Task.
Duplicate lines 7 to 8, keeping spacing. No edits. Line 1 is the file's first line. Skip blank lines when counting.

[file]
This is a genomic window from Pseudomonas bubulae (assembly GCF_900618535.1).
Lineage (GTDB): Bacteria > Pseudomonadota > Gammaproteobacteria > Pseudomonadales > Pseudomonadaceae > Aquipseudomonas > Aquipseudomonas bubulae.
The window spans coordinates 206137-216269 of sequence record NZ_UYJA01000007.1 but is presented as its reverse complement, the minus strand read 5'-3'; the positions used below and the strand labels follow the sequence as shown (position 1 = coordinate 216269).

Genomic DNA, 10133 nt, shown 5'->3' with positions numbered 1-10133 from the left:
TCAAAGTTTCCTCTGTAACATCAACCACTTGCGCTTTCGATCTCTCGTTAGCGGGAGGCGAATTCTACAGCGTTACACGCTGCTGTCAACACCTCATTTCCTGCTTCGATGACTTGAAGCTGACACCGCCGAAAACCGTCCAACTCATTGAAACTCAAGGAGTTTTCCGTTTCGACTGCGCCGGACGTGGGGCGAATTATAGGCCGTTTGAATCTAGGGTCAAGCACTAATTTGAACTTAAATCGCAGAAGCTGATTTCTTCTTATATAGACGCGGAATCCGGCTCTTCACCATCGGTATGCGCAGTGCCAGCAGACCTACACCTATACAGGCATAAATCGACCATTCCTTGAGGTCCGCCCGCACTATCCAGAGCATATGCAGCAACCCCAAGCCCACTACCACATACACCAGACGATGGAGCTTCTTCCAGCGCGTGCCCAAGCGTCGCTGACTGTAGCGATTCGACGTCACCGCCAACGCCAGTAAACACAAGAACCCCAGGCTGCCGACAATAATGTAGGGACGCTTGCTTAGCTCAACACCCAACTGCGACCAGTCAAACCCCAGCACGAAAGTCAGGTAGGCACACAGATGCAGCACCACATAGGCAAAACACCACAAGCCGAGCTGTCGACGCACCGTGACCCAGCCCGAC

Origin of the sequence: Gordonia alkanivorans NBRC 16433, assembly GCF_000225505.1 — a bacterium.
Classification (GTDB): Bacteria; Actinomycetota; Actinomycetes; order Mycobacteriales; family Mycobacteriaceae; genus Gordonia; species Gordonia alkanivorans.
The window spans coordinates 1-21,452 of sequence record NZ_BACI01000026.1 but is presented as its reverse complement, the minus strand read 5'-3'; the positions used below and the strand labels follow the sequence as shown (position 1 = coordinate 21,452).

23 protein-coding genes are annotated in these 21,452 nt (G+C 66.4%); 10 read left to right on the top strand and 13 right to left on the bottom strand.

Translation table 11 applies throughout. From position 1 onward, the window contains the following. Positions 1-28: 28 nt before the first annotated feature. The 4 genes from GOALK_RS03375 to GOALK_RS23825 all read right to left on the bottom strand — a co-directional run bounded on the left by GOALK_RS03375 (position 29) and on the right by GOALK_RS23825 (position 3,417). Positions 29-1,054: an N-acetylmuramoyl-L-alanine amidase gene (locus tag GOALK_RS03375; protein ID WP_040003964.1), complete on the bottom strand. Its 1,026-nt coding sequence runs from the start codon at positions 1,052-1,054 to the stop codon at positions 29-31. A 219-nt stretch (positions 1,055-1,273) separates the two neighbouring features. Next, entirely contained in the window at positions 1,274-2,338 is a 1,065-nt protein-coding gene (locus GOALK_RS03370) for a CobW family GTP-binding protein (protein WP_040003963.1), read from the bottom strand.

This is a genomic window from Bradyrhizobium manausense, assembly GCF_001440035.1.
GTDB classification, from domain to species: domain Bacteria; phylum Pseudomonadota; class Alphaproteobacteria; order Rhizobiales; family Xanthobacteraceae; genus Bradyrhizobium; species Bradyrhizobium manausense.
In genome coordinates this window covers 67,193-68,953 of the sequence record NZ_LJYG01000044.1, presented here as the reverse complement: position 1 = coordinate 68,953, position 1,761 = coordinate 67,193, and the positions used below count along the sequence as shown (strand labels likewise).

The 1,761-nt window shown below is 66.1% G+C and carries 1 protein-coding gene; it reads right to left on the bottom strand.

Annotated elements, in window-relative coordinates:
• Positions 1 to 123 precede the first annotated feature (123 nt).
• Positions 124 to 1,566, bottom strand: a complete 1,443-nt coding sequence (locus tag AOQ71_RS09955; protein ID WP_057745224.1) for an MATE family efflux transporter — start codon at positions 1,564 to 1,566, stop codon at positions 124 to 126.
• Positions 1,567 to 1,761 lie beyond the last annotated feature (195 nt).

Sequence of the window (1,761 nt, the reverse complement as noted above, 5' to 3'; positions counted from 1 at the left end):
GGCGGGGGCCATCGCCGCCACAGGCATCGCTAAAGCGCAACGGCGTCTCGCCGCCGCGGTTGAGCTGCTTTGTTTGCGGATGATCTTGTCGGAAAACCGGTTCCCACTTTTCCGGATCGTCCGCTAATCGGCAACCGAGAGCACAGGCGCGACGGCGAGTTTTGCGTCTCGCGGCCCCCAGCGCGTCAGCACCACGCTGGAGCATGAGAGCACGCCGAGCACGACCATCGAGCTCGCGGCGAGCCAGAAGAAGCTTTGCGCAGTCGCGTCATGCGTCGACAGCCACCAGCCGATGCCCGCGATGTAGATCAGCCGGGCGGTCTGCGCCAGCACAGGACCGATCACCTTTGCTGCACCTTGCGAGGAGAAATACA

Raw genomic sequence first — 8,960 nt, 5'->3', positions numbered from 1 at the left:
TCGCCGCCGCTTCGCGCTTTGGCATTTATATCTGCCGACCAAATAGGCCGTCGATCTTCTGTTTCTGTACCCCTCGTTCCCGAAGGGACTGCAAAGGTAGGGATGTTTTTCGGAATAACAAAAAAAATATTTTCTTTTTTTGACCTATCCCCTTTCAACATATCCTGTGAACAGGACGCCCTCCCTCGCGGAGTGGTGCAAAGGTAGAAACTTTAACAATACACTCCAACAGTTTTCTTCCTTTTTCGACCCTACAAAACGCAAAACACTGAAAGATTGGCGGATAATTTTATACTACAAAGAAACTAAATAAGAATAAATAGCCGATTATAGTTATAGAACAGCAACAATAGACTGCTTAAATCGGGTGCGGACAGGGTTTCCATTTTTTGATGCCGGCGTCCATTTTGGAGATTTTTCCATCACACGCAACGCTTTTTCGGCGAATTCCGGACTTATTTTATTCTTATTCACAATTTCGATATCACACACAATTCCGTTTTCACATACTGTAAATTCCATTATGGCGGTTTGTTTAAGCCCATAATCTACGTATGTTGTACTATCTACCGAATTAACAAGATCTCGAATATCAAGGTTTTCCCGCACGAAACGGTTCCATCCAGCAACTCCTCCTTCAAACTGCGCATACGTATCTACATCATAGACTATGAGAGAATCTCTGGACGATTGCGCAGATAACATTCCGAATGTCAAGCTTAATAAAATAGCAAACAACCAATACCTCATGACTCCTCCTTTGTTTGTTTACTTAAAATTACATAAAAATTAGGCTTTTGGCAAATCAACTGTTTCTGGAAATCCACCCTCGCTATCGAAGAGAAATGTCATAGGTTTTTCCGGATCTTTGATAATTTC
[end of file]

Classification (GTDB): Bacteria; Actinomycetota; Actinomycetes; order Mycobacteriales; family Mycobacteriaceae; genus Gordonia; species Gordonia alkanivorans.
The window spans coordinates 1-21,452 of sequence record NZ_BACI01000026.1 but is presented as its reverse complement, the minus strand read 5'-3'; the positions used below and the strand labels follow the sequence as shown (position 1 = coordinate 21,452).